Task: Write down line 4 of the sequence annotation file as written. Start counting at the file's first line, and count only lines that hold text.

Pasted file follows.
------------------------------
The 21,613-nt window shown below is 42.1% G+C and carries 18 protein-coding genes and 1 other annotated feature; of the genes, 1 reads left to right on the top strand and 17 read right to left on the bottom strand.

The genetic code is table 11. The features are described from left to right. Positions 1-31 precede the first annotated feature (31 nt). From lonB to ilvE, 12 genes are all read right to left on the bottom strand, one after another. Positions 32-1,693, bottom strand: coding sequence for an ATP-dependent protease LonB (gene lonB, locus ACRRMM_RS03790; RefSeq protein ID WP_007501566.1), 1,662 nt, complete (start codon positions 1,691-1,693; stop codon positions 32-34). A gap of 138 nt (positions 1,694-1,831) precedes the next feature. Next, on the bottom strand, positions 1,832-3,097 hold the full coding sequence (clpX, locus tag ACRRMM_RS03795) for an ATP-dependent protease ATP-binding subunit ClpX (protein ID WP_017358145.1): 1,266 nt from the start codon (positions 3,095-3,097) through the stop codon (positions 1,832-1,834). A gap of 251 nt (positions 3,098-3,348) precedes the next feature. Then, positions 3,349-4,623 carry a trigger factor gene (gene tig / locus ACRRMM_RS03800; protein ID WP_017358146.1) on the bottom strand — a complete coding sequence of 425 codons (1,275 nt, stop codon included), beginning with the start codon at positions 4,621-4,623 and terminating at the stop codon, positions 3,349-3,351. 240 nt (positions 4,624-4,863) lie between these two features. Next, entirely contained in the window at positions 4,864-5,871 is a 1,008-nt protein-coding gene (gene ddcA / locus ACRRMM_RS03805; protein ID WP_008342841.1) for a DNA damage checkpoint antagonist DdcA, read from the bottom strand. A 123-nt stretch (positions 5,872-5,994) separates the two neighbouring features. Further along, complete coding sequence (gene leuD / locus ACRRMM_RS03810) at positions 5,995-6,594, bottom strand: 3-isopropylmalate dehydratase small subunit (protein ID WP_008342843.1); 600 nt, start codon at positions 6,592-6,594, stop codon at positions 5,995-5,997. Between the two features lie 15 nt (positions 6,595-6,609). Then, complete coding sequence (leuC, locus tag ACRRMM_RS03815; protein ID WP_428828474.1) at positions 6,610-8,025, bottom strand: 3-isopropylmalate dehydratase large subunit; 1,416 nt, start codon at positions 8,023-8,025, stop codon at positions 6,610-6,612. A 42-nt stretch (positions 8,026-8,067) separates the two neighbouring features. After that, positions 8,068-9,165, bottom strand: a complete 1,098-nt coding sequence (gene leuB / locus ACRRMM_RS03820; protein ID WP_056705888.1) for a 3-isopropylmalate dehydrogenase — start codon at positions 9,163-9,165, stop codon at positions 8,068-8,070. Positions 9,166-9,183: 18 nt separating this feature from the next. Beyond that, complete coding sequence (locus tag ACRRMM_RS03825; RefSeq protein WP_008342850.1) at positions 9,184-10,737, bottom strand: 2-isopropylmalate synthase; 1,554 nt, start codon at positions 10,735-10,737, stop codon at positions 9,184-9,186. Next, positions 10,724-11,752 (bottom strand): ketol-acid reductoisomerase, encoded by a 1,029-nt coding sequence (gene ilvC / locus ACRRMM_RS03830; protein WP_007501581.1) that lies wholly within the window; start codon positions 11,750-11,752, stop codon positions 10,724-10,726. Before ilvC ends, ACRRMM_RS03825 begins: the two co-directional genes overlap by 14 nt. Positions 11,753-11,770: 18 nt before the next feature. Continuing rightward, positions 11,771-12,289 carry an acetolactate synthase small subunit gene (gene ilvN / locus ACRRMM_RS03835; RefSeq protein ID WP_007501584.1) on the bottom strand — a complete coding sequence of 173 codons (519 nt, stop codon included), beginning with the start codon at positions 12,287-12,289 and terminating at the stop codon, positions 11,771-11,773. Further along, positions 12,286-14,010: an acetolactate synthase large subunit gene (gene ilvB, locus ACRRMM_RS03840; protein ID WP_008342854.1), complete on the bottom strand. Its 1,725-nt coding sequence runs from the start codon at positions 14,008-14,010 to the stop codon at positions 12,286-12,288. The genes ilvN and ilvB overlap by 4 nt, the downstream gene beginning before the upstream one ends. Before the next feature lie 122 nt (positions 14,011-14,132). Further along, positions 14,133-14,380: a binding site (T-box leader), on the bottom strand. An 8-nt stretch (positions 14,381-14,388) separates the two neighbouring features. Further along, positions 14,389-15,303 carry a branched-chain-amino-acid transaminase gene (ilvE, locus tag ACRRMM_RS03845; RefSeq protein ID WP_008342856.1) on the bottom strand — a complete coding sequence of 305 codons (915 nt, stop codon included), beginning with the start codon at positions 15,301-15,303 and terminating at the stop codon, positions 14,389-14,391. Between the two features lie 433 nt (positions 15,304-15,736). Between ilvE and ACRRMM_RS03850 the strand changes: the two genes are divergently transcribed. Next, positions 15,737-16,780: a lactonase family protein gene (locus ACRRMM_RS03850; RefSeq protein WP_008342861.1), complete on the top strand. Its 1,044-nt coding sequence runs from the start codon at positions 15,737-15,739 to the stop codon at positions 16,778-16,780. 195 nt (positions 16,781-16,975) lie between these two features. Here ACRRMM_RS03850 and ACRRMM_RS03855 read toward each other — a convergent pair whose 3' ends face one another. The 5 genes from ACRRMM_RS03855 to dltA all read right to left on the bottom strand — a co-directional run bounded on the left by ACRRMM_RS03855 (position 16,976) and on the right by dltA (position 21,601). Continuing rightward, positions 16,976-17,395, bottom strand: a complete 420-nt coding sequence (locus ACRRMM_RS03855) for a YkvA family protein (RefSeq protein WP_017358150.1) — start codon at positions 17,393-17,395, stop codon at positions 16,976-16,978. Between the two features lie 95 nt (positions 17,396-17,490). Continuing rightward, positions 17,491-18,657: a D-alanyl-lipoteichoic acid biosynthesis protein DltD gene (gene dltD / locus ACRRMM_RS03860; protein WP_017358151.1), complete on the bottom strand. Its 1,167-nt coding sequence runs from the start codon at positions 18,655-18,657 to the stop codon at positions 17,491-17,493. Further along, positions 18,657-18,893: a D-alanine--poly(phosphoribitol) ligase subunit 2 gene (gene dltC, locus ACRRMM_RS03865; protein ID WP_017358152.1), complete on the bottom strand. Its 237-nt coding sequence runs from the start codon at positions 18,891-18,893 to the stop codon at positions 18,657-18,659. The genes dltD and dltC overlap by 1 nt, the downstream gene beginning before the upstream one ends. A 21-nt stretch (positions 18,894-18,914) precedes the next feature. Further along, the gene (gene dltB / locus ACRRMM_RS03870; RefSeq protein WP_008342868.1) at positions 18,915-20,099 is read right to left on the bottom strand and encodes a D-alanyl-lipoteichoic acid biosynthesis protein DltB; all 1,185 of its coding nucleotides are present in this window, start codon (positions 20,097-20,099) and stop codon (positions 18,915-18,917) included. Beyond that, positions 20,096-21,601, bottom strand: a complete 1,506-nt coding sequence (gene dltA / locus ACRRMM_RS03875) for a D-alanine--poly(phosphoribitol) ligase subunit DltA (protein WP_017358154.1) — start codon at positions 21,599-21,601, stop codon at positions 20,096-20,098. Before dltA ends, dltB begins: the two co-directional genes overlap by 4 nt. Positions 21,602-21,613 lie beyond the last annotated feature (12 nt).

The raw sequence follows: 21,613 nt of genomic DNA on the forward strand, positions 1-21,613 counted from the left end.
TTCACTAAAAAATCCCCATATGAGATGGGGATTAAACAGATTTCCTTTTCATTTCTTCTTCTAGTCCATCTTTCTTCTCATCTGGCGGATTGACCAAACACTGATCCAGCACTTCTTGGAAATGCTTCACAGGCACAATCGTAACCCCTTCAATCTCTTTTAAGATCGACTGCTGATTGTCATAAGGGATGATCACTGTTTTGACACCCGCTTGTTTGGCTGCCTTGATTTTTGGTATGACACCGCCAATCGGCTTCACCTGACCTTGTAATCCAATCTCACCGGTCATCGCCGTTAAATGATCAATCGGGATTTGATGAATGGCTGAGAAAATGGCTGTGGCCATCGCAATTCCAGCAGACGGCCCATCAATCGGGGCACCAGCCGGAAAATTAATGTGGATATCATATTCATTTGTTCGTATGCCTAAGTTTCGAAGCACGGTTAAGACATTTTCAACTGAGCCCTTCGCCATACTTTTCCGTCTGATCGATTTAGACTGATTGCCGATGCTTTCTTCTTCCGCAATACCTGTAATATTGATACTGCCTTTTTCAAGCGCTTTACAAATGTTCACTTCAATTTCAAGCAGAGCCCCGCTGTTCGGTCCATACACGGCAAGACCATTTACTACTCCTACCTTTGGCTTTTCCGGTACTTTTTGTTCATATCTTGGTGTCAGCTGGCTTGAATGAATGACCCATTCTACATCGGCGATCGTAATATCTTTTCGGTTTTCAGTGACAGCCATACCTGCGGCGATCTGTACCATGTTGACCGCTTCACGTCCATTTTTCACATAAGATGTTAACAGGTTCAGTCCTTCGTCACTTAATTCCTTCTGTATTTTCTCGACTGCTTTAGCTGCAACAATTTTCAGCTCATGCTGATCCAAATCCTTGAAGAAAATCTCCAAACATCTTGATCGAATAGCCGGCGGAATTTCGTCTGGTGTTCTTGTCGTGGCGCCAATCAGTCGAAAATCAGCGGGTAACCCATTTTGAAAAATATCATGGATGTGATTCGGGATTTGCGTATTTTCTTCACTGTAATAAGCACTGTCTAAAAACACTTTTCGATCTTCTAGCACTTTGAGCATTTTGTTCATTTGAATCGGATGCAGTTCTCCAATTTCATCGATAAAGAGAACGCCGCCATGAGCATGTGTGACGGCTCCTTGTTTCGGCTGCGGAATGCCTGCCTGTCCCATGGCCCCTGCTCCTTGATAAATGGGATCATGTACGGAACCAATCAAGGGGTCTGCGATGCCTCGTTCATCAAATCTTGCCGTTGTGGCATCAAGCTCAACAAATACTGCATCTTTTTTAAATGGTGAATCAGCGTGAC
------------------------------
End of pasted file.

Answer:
TTCACTAAAAAATCCCCATATGAGATGGGGATTAAACAGATTTCCTTTTCATTTCTTCTTCTAGTCCATCTTTCTTCTCATCTGGCGGATTGACCAAACACTGATCCAGCACTTCTTGGAAATGCTTCACAGGCACAATCGTAACCCCTTCAATCTCTTTTAAGATCGACTGCTGATTGTCATAAGGGATGATCACTGTTTTGACACCCGCTTGTTTGGCTGCCTTGATTTTTGGTATGACACCGCCAATCGGCTTCACCTGACCTTGTAATCCAATCTCACCGGTCATCGCCGTTAAATGATCAATCGGGATTTGATGAATGGCTGAGAAAATGGCTGTGGCCATCGCAATTCCAGCAGACGGCCCATCAATCGGGGCACCAGCCGGAAAATTAATGTGGATATCATATTCATTTGTTCGTATGCCTAAGTTTCGAAGCACGGTTAAGACATTTTCAACTGAGCCCTTCGCCATACTTTTCCGTCTGATCGATTTAGACTGATTGCCGATGCTTTCTTCTTCCGCAATACCTGTAATATTGATACTGCCTTTTTCAAGCGCTTTACAAATGTTCACTTCAATTTCAAGCAGAGCCCCGCTGTTCGGTCCATACACGGCAAGACCATTTACTACTCCTACCTTTGGCTTTTCCGGTACTTTTTGTTCATATCTTGGTGTCAGCTGGCTTGAATGAATGACCCATTCTACATCGGCGATCGTAATATCTTTTCGGTTTTCAGTGACAGCCATACCTGCGGCGATCTGTACCATGTTGACCGCTTCACGTCCATTTTTCACATAAGATGTTAACAGGTTCAGTCCTTCGTCACTTAATTCCTTCTGTATTTTCTCGACTGCTTTAGCTGCAACAATTTTCAGCTCATGCTGATCCAAATCCTTGAAGAAAATCTCCAAACATCTTGATCGAATAGCCGGCGGAATTTCGTCTGGTGTTCTTGTCGTGGCGCCAATCAGTCGAAAATCAGCGGGTAACCCATTTTGAAAAATATCATGGATGTGATTCGGGATTTGCGTATTTTCTTCACTGTAATAAGCACTGTCTAAAAACACTTTTCGATCTTCTAGCACTTTGAGCATTTTGTTCATTTGAATCGGATGCAGTTCTCCAATTTCATCGATAAAGAGAACGCCGCCATGAGCATGTGTGACGGCTCCTTGTTTCGGCTGCGGAATGCCTGCCTGTCCCATGGCCCCTGCTCCTTGATAAATGGGATCATGTACGGAACCAATCAAGGGGTCTGCGATGCCTCGTTCATCAAATCTTGCCGTTGTGGCATCAAGCTCAACAAATACTGCATCTTTTTTAAATGGTGAATCAGCGTGAC